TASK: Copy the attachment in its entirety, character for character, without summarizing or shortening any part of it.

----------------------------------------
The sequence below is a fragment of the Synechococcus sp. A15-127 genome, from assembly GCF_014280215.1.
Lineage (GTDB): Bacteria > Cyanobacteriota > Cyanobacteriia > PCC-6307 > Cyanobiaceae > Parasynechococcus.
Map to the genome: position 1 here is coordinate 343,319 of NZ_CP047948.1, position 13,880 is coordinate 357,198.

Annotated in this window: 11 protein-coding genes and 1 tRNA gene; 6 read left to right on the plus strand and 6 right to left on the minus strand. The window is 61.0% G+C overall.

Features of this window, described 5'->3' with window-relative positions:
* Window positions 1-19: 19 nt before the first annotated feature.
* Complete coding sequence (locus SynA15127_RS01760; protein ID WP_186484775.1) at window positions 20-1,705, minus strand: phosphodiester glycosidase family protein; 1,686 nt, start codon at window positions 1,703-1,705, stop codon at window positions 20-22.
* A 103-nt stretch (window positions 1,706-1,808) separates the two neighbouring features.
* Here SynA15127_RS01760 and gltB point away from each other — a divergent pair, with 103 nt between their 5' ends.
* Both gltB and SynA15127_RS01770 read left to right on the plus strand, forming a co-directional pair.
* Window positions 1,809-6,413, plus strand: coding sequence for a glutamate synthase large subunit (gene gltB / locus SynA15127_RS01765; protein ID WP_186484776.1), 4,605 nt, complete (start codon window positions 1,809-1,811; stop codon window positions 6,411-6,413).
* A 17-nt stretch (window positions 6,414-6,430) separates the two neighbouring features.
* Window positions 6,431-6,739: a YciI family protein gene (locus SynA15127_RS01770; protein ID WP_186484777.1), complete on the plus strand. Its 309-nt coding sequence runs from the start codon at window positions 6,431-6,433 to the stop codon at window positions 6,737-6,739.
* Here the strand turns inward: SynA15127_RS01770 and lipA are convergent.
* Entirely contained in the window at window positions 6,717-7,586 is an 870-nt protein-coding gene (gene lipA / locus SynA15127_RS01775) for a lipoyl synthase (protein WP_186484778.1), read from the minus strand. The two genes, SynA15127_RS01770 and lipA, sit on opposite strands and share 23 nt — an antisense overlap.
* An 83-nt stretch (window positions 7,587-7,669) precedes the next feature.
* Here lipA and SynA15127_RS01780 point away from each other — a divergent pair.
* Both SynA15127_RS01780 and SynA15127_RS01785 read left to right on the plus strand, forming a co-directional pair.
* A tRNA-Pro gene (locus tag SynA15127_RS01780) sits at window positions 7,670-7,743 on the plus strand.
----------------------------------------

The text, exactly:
The sequence below is a fragment of the Synechococcus sp. A15-127 genome, from assembly GCF_014280215.1.
Lineage (GTDB): Bacteria > Cyanobacteriota > Cyanobacteriia > PCC-6307 > Cyanobiaceae > Parasynechococcus.
Map to the genome: position 1 here is coordinate 343,319 of NZ_CP047948.1, position 13,880 is coordinate 357,198.

Annotated in this window: 11 protein-coding genes and 1 tRNA gene; 6 read left to right on the plus strand and 6 right to left on the minus strand. The window is 61.0% G+C overall.

Features of this window, described 5'->3' with window-relative positions:
* Window positions 1-19: 19 nt before the first annotated feature.
* Complete coding sequence (locus SynA15127_RS01760; protein ID WP_186484775.1) at window positions 20-1,705, minus strand: phosphodiester glycosidase family protein; 1,686 nt, start codon at window positions 1,703-1,705, stop codon at window positions 20-22.
* A 103-nt stretch (window positions 1,706-1,808) separates the two neighbouring features.
* Here SynA15127_RS01760 and gltB point away from each other — a divergent pair, with 103 nt between their 5' ends.
* Both gltB and SynA15127_RS01770 read left to right on the plus strand, forming a co-directional pair.
* Window positions 1,809-6,413, plus strand: coding sequence for a glutamate synthase large subunit (gene gltB / locus SynA15127_RS01765; protein ID WP_186484776.1), 4,605 nt, complete (start codon window positions 1,809-1,811; stop codon window positions 6,411-6,413).
* A 17-nt stretch (window positions 6,414-6,430) separates the two neighbouring features.
* Window positions 6,431-6,739: a YciI family protein gene (locus SynA15127_RS01770; protein ID WP_186484777.1), complete on the plus strand. Its 309-nt coding sequence runs from the start codon at window positions 6,431-6,433 to the stop codon at window positions 6,737-6,739.
* Here the strand turns inward: SynA15127_RS01770 and lipA are convergent.
* Entirely contained in the window at window positions 6,717-7,586 is an 870-nt protein-coding gene (gene lipA / locus SynA15127_RS01775) for a lipoyl synthase (protein WP_186484778.1), read from the minus strand. The two genes, SynA15127_RS01770 and lipA, sit on opposite strands and share 23 nt — an antisense overlap.
* An 83-nt stretch (window positions 7,587-7,669) precedes the next feature.
* Here lipA and SynA15127_RS01780 point away from each other — a divergent pair.
* Both SynA15127_RS01780 and SynA15127_RS01785 read left to right on the plus strand, forming a co-directional pair.
* A tRNA-Pro gene (locus tag SynA15127_RS01780) sits at window positions 7,670-7,743 on the plus strand.